Barth on theology-as-science

(KD §I.1 on Theologie als Wissenschaft)

Barth gives a definition of science which makes strong contrast with the way theology must work. This definition is six-fold, and is still fairly normative among modern sciences:
1) non-contradictory in its postulates ("formal consistency")
2) coherent with respect to its object ("inherent consistency")
3) testability/verifiability of postulates ("openness to control")
4) congruous with the possible ("antecedent credibility")
5) independent of prejudgment ("impartiality" or "accordance with sufficient reason")
6) axiomatically demonstrable ("formalisability")

Barth wants theology to be a science, but it cannot agree to these. The first is his basic problem: the resolvability of all paradoxes is simply not possible for theology in view of its object. And the problem here becomes that of objectivity.

I think part of the problem, also, is that Barth is writing of science in 1932. Which is ironic, considering that Heisenberg was working at Gottingen during the end of Barth's tenure there. But the objectivity principle that Barth takes to be critical to science is a major part of what breaks theology as a science on the terms of modern science. Barth speaks (correctly!) of theology as a science that is done from within the auspices of the church. And, as an objective science, theology then becomes this impossible possibility of speaking about God. But the reality of Christ is not a new reality, so much as the intensification of the old reality. The proper object of theology, done from within the people of God -- who have faith, therefore -- has always been the relationship between God and humanity. In Christ, God's faithfulness to this relationship is cemented permanently, in that God dwells in the relationship far more profoundly than was true of the covenants. And if the reality proper to theology is expanded to an understanding of the relationship between God and humanity, the impossibility and paradox become comprehensible as the subjectivity of faith. Our fingerprints, so to speak, are always on the object of our study.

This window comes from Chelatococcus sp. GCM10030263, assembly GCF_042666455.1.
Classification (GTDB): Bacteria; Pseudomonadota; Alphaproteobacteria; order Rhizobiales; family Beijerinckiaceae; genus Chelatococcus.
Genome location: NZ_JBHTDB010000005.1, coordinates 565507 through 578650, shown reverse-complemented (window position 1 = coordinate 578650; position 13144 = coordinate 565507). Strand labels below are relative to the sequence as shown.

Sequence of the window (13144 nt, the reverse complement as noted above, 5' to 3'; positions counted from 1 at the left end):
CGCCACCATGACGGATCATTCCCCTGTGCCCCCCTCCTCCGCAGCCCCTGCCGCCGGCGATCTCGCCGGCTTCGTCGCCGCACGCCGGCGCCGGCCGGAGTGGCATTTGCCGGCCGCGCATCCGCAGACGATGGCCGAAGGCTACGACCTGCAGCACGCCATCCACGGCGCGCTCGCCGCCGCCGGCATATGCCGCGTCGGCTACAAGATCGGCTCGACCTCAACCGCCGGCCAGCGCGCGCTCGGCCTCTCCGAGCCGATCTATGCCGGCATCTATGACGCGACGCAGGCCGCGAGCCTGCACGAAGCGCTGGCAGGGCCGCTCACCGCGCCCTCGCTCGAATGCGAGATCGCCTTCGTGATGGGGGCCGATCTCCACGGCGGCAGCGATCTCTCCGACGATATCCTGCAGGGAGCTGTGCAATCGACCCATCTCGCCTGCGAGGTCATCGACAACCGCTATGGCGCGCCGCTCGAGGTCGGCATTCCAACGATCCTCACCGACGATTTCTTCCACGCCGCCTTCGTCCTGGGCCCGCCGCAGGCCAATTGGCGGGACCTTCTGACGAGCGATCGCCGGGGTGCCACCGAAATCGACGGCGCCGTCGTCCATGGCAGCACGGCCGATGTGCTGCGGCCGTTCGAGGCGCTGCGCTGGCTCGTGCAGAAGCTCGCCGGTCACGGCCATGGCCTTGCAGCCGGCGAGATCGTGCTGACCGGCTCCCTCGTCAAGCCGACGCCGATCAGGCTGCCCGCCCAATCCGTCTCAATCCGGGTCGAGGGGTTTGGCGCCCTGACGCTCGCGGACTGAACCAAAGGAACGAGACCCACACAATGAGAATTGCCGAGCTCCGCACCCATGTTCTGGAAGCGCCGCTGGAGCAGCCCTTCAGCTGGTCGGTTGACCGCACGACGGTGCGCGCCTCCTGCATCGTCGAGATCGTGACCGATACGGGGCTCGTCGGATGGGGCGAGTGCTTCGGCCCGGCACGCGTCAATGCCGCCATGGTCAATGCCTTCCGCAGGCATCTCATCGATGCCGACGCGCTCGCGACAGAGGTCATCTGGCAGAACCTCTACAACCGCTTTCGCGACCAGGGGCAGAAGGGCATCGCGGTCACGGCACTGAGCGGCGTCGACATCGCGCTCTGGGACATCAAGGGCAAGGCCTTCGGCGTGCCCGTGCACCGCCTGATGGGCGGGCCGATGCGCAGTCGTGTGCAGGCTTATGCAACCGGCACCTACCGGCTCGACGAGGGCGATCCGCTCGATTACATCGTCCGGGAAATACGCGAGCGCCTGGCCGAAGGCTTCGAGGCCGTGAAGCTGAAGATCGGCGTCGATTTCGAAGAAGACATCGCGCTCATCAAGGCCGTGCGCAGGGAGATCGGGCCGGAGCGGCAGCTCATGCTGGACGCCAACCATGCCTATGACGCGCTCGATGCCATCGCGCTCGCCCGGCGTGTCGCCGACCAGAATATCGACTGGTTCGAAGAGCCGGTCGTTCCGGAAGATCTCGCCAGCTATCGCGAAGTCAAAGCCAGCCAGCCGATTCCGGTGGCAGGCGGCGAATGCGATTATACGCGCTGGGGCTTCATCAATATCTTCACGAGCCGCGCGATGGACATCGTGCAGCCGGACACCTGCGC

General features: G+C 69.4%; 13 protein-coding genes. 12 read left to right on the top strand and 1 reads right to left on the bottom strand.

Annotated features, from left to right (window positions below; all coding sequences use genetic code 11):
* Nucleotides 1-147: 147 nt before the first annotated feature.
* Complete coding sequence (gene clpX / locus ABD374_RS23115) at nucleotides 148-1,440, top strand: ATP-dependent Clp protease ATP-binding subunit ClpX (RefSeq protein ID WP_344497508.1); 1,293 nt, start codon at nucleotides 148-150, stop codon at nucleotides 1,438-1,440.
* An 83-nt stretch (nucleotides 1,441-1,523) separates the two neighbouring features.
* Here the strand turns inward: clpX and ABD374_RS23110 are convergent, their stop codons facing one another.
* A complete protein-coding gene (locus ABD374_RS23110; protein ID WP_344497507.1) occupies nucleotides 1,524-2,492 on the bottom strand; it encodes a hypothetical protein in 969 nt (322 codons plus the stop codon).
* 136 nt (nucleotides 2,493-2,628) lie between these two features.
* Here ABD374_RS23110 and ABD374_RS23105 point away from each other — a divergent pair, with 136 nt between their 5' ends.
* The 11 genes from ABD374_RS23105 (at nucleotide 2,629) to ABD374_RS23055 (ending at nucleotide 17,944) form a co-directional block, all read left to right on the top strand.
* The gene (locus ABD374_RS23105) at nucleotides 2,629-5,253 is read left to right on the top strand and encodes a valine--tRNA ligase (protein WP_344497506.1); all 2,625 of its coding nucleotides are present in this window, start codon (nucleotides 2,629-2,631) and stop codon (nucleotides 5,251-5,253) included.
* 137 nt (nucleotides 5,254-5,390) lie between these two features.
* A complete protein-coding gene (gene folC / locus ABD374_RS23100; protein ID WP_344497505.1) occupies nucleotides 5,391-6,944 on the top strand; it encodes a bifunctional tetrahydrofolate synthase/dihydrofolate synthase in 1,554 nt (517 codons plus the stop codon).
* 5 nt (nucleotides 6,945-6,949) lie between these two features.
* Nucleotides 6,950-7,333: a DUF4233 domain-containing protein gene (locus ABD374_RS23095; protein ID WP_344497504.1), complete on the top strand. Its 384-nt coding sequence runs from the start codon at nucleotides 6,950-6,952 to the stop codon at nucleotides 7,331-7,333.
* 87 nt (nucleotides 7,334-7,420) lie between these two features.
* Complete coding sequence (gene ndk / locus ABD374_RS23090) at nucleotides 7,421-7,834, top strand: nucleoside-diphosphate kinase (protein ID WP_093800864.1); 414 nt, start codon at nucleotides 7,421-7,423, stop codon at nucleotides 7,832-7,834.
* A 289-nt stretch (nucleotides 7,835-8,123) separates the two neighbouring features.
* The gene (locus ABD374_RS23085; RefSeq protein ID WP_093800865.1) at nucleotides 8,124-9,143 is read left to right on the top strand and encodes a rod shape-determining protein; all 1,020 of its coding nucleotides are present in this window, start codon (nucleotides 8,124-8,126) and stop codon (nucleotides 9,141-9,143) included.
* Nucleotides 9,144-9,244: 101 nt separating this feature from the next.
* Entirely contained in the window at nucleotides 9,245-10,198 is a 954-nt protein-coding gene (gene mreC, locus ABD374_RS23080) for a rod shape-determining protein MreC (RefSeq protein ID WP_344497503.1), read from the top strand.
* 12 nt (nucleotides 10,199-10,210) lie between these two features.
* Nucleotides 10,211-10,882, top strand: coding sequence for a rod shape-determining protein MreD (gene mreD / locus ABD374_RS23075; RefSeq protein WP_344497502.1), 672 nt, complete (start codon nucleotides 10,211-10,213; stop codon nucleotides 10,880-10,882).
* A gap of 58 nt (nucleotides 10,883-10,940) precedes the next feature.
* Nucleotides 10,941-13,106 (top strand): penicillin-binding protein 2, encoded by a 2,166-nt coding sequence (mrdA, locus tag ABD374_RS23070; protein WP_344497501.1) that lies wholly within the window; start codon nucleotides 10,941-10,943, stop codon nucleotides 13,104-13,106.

This is a bit Copernican, and it has much the same effect on theology as science: what fails to resolve as an objective reality external to the observer becomes comprehensible in a new way as a reality to which the observer is inextricably internal. And I'm grinding down, so I'll chase that particular avenue down later.

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